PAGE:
Other available HIV tests include rapid tests and self-testing kits. Both may provide results more quickly than fourth-generation tests, but they may be less accurate.

A person who has taken either a rapid test or one from a kit may need to see a healthcare provider for a follow-up test to confirm the findings.

Reliability

Fourth-generation HIV tests can reliably detect the virus as soon as 1 month after a person has contracted it.

It is important to note that, after contracting HIV, there is a window of time during which no test can dependably detect it.

Healthcare providers refer to this as the window period. It ends when the body starts producing detectable amounts of antibodies or antigens, in a process called seroconversion.

If a person takes an HIV test during their window period, they may receive a false-negative result.

In a 2014 study, researchers found the window period for fourth-generation HIV tests was around 18 days. This means that if a person takes a test within 18 days of contracting HIV, they are likely to receive a false-negative result.

For this reason, it is important that people who may have been exposed to HIV wait until the window period ends before taking a test. This would involve waiting for 1–3 months after the possible exposure.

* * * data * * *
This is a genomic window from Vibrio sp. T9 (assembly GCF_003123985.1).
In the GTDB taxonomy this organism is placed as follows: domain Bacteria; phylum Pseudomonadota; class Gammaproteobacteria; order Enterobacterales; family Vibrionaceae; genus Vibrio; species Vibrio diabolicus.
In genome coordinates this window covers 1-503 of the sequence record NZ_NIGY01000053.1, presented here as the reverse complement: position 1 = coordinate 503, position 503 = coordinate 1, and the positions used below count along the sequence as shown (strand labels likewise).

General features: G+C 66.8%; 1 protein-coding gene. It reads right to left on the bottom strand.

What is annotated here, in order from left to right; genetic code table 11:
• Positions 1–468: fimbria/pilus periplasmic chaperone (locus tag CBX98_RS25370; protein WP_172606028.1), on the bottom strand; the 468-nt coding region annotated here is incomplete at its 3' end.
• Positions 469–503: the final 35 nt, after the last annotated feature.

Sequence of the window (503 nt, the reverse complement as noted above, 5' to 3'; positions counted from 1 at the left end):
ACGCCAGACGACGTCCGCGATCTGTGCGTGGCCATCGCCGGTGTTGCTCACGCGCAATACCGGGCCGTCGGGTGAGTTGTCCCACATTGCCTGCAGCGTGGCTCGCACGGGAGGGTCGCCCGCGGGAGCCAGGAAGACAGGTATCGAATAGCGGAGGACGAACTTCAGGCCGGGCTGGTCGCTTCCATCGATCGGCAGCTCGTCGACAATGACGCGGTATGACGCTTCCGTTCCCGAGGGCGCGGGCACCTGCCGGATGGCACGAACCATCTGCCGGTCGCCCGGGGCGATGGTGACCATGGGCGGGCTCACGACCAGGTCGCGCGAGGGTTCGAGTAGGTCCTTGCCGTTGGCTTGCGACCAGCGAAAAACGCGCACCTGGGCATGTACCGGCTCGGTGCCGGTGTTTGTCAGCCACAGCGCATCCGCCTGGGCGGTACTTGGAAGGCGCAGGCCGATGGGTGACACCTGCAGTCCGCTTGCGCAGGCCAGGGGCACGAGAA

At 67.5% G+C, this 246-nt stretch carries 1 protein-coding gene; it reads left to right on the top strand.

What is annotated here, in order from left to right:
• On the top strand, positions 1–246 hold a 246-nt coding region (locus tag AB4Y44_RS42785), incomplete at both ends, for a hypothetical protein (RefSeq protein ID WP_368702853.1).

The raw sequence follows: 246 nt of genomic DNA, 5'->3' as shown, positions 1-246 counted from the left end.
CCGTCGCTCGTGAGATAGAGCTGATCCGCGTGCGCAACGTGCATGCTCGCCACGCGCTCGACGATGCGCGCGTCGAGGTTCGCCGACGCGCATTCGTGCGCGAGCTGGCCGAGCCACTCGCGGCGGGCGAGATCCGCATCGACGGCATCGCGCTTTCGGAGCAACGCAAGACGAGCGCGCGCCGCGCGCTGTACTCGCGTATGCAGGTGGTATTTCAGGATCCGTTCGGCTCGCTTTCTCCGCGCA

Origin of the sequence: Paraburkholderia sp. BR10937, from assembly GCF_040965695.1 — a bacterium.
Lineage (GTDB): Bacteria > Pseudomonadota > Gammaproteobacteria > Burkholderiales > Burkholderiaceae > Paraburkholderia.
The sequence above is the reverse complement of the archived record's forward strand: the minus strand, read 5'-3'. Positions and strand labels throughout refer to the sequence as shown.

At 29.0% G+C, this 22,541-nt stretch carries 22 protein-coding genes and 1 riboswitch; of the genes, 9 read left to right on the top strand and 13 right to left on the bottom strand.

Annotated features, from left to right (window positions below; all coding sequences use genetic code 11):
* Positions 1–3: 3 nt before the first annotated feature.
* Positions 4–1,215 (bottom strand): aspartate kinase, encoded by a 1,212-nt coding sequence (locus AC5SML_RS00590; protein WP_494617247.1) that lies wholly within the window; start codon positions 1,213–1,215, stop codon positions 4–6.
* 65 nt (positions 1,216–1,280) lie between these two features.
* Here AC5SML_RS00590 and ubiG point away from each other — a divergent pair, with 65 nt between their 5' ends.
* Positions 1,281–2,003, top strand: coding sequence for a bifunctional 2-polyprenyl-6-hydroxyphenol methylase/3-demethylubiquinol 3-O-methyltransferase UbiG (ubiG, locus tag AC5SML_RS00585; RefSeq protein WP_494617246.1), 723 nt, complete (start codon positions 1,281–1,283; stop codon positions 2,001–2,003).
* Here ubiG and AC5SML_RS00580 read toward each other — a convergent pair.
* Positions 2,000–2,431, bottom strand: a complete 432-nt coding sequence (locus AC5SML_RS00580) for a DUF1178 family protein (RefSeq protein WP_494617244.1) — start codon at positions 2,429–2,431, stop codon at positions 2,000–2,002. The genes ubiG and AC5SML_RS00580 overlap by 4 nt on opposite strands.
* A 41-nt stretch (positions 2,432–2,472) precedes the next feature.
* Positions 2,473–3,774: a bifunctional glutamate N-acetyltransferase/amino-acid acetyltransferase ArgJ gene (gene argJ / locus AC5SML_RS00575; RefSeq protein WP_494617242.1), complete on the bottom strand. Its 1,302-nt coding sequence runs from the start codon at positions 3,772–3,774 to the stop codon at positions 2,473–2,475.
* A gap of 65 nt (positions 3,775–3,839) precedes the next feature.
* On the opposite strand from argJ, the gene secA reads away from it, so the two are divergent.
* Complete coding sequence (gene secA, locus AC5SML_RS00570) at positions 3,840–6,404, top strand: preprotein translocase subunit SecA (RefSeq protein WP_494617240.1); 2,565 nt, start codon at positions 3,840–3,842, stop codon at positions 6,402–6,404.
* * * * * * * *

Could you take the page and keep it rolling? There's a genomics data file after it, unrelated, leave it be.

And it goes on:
Availability

Many health clinics and community centers provide 4th generation HIV tests.
Many health clinics and community centers provide fourth generation HIV tests.

Fourth-generation HIV tests are now common in the U.S. A person may be able to access them through:

  • healthcare providers
  • sexual health clinics
  • family planning clinics
  • some community centers

In the U.S., the Affordable Care Act requires that health insurance companies cover HIV testing without any copayments.

For people without health insurance, some clinics and community centers offer free testing.

Check with a healthcare provider or search online to find the nearest place that does HIV testing. In the U.S., a person can use the GetTested search tool.

When to get tested?

The Centers for Disease Control and Prevention (CDC) recommend that everyone ages 13–64 take an HIV test at least once, as part of their standard healthcare.

However, as with any sexually transmitted infection, it is a good idea to take a yearly HIV test.

People with higher risk of contracting HIV should consider taking a test every 3–6 months. Sharing needles or having sex without a condom, for example, can increase a person’s risk.

Anyone concerned that they may have contracted HIV should consider taking a test.

Takeaway

Fourth-generation tests are an accurate way to diagnose HIV. They can reliably detect the virus 1 month after a person contracts it.

These tests only require a small blood sample, and they are available at most healthcare centers. They detect both HIV antibodies and p24 antigens.

Fourth-generation testing supports the early diagnosis and treatment of HIV, which can significantly improve a person’s outlook.

With the right treatment, people with HIV can live long, healthy lives.

Sexual Health / STDs News From Medical News Today